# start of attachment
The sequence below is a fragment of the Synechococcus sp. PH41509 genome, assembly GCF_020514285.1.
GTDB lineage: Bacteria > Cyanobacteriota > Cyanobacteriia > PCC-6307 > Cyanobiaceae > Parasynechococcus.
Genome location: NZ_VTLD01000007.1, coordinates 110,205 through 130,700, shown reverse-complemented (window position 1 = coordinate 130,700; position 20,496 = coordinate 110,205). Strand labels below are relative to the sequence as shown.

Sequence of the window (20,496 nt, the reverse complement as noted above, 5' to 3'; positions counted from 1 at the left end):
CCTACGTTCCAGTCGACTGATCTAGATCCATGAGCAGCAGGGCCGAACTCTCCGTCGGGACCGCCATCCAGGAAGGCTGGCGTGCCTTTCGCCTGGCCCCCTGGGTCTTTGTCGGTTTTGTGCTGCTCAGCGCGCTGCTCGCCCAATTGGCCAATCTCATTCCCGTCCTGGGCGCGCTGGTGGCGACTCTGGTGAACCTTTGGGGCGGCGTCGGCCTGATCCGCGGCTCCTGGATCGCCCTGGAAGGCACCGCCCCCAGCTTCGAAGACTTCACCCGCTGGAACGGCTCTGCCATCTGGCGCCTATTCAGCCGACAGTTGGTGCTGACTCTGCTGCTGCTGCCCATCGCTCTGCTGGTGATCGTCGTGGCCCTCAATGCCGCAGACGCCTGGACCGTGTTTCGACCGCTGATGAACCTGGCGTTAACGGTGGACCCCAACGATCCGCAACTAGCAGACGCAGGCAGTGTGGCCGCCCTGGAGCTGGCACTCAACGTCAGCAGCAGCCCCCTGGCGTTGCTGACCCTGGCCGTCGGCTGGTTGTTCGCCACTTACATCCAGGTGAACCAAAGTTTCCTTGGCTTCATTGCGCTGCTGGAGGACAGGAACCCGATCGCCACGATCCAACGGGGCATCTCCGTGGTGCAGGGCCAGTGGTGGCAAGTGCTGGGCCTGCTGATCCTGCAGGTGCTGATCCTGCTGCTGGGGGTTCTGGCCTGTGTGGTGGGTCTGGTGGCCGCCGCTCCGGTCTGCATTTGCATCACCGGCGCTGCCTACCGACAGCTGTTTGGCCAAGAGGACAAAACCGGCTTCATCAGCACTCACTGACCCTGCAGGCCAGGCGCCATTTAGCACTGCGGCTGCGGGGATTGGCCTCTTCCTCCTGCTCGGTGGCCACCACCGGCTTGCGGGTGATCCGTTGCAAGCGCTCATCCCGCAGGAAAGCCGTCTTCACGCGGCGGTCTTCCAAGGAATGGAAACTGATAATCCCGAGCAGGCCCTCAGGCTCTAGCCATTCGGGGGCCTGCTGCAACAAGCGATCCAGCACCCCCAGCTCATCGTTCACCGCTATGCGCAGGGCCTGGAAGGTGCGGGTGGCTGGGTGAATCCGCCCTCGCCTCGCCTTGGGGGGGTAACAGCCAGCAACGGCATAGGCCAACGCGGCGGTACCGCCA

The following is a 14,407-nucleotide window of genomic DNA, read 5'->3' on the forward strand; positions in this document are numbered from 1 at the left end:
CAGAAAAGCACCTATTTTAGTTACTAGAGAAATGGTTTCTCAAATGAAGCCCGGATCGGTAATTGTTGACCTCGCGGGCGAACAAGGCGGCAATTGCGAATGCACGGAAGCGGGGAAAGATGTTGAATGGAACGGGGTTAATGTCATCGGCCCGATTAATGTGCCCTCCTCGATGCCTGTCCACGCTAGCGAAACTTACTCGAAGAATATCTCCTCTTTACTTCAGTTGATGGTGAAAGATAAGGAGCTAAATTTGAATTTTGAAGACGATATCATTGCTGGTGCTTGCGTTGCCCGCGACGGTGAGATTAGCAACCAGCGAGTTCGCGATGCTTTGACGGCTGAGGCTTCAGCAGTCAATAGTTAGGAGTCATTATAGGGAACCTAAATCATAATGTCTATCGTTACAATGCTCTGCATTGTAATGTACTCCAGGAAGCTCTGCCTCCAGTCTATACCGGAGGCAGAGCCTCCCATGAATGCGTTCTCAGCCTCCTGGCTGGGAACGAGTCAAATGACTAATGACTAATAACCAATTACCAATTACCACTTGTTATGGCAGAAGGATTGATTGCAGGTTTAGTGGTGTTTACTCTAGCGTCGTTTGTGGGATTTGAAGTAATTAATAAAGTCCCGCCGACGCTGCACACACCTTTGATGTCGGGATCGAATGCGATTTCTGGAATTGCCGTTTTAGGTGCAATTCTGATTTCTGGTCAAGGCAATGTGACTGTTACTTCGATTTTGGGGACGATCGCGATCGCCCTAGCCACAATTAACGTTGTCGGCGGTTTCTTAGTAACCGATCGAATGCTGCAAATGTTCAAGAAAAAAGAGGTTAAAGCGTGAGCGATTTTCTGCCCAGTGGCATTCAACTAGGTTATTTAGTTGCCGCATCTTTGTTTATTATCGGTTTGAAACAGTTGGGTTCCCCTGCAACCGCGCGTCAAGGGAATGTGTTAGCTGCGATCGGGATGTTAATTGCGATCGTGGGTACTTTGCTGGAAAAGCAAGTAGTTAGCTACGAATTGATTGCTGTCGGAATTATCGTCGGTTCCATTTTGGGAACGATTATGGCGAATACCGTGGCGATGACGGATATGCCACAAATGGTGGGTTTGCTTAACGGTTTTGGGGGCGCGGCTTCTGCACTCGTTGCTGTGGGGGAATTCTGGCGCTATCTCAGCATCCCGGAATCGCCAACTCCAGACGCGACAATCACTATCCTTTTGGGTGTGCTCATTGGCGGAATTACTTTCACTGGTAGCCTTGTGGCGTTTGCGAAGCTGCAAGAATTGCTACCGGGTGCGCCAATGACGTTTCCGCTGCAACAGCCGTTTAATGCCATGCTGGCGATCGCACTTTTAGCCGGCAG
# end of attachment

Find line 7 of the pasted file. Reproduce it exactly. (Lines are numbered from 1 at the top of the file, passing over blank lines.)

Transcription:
CAGAAAAGCACCTATTTTAGTTACTAGAGAAATGGTTTCTCAAATGAAGCCCGGATCGGTAATTGTTGACCTCGCGGGCGAACAAGGCGGCAATTGCGAATGCACGGAAGCGGGGAAAGATGTTGAATGGAACGGGGTTAATGTCATCGGCCCGATTAATGTGCCCTCCTCGATGCCTGTCCACGCTAGCGAAACTTACTCGAAGAATATCTCCTCTTTACTTCAGTTGATGGTGAAAGATAAGGAGCTAAATTTGAATTTTGAAGACGATATCATTGCTGGTGCTTGCGTTGCCCGCGACGGTGAGATTAGCAACCAGCGAGTTCGCGATGCTTTGACGGCTGAGGCTTCAGCAGTCAATAGTTAGGAGTCATTATAGGGAACCTAAATCATAATGTCTATCGTTACAATGCTCTGCATTGTAATGTACTCCAGGAAGCTCTGCCTCCAGTCTATACCGGAGGCAGAGCCTCCCATGAATGCGTTCTCAGCCTCCTGGCTGGGAACGAGTCAAATGACTAATGACTAATAACCAATTACCAATTACCACTTGTTATGGCAGAAGGATTGATTGCAGGTTTAGTGGTGTTTACTCTAGCGTCGTTTGTGGGATTTGAAGTAATTAATAAAGTCCCGCCGACGCTGCACACACCTTTGATGTCGGGATCGAATGCGATTTCTGGAATTGCCGTTTTAGGTGCAATTCTGATTTCTGGTCAAGGCAATGTGACTGTTACTTCGATTTTGGGGACGATCGCGATCGCCCTAGCCACAATTAACGTTGTCGGCGGTTTCTTAGTAACCGATCGAATGCTGCAAATGTTCAAGAAAAAAGAGGTTAAAGCGTGAGCGATTTTCTGCCCAGTGGCATTCAACTAGGTTATTTAGTTGCCGCATCTTTGTTTATTATCGGTTTGAAACAGTTGGGTTCCCCTGCAACCGCGCGTCAAGGGAATGTGTTAGCTGCGATCGGGATGTTAATTGCGATCGTGGGTACTTTGCTGGAAAAGCAAGTAGTTAGCTACGAATTGATTGCTGTCGGAATTATCGTCGGTTCCATTTTGGGAACGATTATGGCGAATACCGTGGCGATGACGGATATGCCACAAATGGTGGGTTTGCTTAACGGTTTTGGGGGCGCGGCTTCTGCACTCGTTGCTGTGGGGGAATTCTGGCGCTATCTCAGCATCCCGGAATCGCCAACTCCAGACGCGACAATCACTATCCTTTTGGGTGTGCTCATTGGCGGAATTACTTTCACTGGTAGCCTTGTGGCGTTTGCGAAGCTGCAAGAATTGCTACCGGGTGCGCCAATGACGTTTCCGCTGCAACAGCCGTTTAATGCCATGCTGGCGATCGCACTTTTAGCCGGCAG